• If we are on the cycle, in which phase are we, and how fast will the cycle unfold?
  • How should traditional universities, and traditional academics, respond to this progress?

The remainder of this article addresses the first two of questions in some detail; the third requires several articles all by itself.

Are MOOCs going to go through the full Hype Cycle?

Eleanor Saitta, a professional paranoid, has said: “When the Internet encounters an institution, it eviscerates it. Then it replaces it with something that looks very like the Internet.” Paul Graham Raven elaborated on this remark, “This has already happened to the music industry, and it’s currently happening to journalism and publishing. Who’s next in the firing line?”

For technology observers, the real question is, why wouldn’t the Internet eviscerate Higher Ed? It’s so ripe for it. Clay Shirky, in perhaps the best article on the whole subject to date, is not polite: “MOOCs are a lightning strike on a rotten tree.” In fact, one of the unstated reasons why the MOOCs have caused such panic is that it is a rare case of a death foretold.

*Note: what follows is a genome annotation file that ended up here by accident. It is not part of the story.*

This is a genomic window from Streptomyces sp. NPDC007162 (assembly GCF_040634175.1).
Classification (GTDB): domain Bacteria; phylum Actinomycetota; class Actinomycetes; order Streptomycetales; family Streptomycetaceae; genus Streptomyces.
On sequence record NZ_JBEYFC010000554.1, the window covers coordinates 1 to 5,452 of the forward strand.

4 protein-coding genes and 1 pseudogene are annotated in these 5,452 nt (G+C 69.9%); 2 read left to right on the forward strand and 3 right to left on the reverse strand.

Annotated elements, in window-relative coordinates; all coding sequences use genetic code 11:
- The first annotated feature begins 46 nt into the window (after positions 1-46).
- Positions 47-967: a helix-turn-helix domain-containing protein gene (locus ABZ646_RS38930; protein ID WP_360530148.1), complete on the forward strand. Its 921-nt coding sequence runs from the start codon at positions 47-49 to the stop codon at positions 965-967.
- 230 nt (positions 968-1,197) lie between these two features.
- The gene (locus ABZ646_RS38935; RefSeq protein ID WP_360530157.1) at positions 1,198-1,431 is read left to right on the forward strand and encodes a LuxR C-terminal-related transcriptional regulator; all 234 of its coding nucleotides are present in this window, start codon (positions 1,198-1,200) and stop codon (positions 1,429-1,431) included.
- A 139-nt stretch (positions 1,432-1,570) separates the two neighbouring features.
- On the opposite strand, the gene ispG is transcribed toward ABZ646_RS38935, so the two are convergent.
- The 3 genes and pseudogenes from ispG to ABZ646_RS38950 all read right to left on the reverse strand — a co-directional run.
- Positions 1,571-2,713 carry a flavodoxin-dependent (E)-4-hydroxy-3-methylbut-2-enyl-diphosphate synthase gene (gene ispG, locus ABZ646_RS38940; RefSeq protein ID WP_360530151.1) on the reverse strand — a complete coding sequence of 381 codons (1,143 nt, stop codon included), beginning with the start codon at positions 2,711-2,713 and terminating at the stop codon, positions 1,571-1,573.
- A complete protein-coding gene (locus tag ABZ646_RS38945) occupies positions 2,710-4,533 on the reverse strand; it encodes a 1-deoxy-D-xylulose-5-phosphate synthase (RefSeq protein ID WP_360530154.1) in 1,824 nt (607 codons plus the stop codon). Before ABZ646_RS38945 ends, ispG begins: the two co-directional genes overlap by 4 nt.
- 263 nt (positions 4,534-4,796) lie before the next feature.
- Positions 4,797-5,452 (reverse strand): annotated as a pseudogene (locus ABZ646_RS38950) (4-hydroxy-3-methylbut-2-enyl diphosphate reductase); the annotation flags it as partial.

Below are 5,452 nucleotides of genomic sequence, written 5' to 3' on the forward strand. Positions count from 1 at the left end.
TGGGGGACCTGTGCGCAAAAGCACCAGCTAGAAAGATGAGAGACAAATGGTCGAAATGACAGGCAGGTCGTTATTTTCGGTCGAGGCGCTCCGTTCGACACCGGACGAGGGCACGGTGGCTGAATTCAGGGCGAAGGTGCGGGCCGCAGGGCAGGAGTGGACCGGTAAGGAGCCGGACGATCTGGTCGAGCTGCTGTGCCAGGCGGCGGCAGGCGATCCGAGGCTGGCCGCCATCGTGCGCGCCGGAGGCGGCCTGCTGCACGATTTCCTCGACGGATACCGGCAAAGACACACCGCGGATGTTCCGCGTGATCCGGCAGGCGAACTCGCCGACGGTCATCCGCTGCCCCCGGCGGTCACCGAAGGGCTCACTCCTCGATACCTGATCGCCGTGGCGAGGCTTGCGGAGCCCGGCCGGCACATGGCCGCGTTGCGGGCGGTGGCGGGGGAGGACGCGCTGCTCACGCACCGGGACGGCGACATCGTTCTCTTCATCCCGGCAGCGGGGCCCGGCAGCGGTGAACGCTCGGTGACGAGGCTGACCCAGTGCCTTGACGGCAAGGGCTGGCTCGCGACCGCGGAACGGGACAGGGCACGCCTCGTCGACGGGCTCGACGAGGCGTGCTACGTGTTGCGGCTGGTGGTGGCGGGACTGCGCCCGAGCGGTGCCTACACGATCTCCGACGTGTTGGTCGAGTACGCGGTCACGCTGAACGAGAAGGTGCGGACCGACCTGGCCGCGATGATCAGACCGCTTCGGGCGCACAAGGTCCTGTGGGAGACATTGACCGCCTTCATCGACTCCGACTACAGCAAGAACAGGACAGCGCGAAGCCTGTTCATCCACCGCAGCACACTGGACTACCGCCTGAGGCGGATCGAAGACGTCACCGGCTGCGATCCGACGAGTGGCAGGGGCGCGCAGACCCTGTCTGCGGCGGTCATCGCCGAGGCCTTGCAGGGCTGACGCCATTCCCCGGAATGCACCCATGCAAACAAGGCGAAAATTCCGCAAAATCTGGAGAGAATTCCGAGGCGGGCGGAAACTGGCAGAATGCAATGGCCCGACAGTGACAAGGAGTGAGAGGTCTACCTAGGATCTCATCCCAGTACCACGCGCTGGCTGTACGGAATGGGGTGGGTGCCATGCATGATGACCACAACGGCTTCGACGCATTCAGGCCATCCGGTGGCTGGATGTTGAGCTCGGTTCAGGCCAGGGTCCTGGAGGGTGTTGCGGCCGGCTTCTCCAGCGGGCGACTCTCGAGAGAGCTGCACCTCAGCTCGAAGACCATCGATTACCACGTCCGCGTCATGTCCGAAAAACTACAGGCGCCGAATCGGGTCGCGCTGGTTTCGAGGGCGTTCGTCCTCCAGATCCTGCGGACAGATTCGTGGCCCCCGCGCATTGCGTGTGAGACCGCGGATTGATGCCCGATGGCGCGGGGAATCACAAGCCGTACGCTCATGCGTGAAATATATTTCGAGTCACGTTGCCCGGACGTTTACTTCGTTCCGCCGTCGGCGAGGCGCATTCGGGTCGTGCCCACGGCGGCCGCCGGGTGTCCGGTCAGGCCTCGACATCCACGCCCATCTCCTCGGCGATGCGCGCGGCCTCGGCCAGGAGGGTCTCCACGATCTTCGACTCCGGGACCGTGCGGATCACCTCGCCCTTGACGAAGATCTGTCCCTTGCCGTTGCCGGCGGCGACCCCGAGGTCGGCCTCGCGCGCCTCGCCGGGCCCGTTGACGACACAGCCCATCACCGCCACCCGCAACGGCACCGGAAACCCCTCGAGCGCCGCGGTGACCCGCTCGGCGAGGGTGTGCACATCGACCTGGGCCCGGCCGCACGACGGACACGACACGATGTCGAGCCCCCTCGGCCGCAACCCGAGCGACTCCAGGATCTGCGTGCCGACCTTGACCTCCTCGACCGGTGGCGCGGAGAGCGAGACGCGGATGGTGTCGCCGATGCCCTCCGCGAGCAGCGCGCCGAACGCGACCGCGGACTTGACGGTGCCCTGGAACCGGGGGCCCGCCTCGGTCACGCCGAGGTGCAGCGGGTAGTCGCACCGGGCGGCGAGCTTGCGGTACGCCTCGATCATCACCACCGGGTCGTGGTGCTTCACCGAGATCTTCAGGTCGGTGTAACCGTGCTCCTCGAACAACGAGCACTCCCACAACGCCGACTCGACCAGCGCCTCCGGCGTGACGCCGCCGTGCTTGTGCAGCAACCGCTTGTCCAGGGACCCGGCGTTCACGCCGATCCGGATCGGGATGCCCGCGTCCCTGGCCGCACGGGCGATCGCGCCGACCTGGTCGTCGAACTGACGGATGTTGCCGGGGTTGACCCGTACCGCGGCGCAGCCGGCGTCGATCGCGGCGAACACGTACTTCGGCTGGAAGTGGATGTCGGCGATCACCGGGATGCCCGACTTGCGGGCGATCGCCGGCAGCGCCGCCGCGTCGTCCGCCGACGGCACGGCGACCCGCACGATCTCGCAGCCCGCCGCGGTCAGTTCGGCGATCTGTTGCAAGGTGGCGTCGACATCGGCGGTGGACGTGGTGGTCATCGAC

In 2008, Harvard Business School’s Clayton Christensen, whose writings on innovation have cult status, and whose new books are awaited in Silicon Valley with Harry Potter-like fervor, published “Disrupting Class: How the internet will change the way the world learns.” This was the first time Christensen moved from analyzing past innovation to predicting a future disruption, and he left a deep impression on most readers. So, when the MOOCs appeared, it was as the prophet had foretold: Doom was upon us. And of course, having Silicon Valley venture capitalists throw more money at the MOOCs than they had initially thrown at Google, didn’t do anything to damp down the hysteria. You can read Christensen’s own measured take on MOOCs online.

Why wouldn’t the Internet eviscerate traditional universities? Do traditional universities have some magical protection that newspapers, music distributors, travel agents, advertising, banking, booksellers, matchmaking, photographic agencies, Encyclopaedia Brittanica, and thousands of other eviscerated industries didn’t have?